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Busting a myth about Berkeley’s Distinguished Teachers

Stephen Tollefson, former lecturer, College Writing Programs | April 22, 2010

How can we possibly compare a small humanities seminar with a large physics lecture, or an architecture studio?  The methods seem to be just too different, the way the content must be conveyed seems too dissimilar. For twenty five years, I’ve watched the Berkeley Academic Senate Committee on Teaching ask these questions as they begin looking at dossiers of those nominated for the Distinguished Teaching Award.  And to my mind, there is actually an answer that’s not so very deep or complicated.

First, let’s bust a myth. Great teachers don’t get there by simply being entertainers.  They may incidentally be entertaining, but their concern is for the material and the students, not for showmanship (I wish there were a gender neutral word for that)

All great teachers are enthusiasts. They not only love their field, but they want others to experience that joy. As we see in our awards this year, even dirt can be exciting in the right hands.

They have students, not an audience.  That is, they make an effort to see that the people in front of them or around the table are thinking, doing, learning. They notice confusion on faces, they solicit questions, they ask questions.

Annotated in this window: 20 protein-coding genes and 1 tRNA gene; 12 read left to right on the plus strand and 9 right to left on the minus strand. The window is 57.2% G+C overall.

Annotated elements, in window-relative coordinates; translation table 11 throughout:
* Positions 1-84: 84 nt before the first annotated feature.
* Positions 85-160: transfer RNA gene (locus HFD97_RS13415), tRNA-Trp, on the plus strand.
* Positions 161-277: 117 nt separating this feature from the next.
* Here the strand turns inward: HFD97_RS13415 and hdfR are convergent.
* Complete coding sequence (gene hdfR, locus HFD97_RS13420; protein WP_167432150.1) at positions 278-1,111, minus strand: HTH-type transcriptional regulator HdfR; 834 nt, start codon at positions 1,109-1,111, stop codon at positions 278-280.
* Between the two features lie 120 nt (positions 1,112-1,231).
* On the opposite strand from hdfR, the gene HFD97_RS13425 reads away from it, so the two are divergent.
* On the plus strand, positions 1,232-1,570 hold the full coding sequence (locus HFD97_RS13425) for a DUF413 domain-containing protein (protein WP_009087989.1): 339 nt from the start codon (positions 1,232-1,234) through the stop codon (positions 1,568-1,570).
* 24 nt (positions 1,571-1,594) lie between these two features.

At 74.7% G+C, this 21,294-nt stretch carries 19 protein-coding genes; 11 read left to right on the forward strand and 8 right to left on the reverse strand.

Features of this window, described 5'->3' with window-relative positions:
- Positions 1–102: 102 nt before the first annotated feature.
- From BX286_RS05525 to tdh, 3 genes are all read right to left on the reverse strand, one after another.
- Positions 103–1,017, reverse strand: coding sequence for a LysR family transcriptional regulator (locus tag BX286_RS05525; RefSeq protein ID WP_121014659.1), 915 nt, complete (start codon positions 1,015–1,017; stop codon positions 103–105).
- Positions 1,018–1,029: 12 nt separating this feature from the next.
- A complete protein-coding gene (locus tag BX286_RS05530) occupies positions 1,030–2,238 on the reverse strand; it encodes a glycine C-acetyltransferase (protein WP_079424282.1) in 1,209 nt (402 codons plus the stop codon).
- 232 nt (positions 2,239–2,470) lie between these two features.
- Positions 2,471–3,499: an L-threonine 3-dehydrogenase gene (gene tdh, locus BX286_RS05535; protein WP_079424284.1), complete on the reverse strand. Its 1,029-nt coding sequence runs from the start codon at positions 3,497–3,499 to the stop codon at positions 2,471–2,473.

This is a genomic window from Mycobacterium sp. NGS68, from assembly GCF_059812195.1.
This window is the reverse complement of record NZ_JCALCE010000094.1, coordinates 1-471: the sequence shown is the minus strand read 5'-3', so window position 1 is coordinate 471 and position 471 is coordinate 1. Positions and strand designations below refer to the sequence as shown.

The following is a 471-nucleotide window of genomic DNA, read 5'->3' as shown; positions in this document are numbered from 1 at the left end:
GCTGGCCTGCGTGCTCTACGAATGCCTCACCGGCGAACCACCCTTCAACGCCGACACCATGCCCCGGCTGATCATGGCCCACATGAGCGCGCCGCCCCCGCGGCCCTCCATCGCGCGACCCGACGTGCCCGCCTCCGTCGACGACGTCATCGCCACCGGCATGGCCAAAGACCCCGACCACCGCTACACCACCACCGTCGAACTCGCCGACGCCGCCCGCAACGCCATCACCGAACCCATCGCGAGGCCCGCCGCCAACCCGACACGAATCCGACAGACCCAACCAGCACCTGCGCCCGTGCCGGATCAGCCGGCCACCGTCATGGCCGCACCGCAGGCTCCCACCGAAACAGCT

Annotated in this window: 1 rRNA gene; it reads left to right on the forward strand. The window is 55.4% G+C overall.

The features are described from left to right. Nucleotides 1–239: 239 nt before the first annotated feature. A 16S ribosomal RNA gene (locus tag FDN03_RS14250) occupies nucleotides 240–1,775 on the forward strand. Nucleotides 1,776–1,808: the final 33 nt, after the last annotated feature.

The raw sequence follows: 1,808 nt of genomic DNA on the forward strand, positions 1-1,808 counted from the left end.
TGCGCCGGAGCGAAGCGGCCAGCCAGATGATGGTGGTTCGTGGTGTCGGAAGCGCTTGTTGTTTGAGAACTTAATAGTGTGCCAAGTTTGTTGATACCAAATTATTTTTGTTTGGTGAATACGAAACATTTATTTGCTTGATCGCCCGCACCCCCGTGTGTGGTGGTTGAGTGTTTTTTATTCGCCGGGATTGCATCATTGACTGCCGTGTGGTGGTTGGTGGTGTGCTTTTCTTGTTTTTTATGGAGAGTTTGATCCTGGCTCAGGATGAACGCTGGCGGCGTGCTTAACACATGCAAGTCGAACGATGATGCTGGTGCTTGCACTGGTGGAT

Each class period is an act of creation.  Even if the mode is lecture to a large group, something happens that is different, not a static recitation of facts or ideas.  A friend recently described a particular class session on campus as being like a symphony, the professor bringing in themes, reiterating, connecting, and then bringing all to a finale.

Class for these teachers is only part of teaching.  I’ve never heard of a Distinguished Teacher who was hard to get a hold of during office hours, or who didn’t go out of the way for students, more office hours, review sessions, advice and mentoring. As students say time and again, these people don’t just teach an area, they affect lives.

To paraphrase Jack Nicholson in “As Good as It Gets,” they make you want to be a better teacher.

Comments to “Busting a myth about Berkeley’s Distinguished Teachers

  1. Professor Tollefson, one more reality check, in addition to those you have addressed in this post, is that the academy fails to deal with is that as long as scholars continue to refuse to interact with the general public the more irrelevant academies are becoming to the general public.

    QUESTION: Why do we think we are so smart, yet do so many stupid things that create increasing threats to our civilization?

    Is one reason because individual scholars tend to specialize too much in too few areas of knowledge, fail to deal with or even understand the big picture so much that they are too easily overwhelmed when the entire system goes into failure mode because they are culturally myopic and self-centered?

    The way it looks to increasing numbers of us outside the Ivory Tower is that anyone who dares to challenge the goals of those within the academy risk exclusion, or worse even within the academy itself.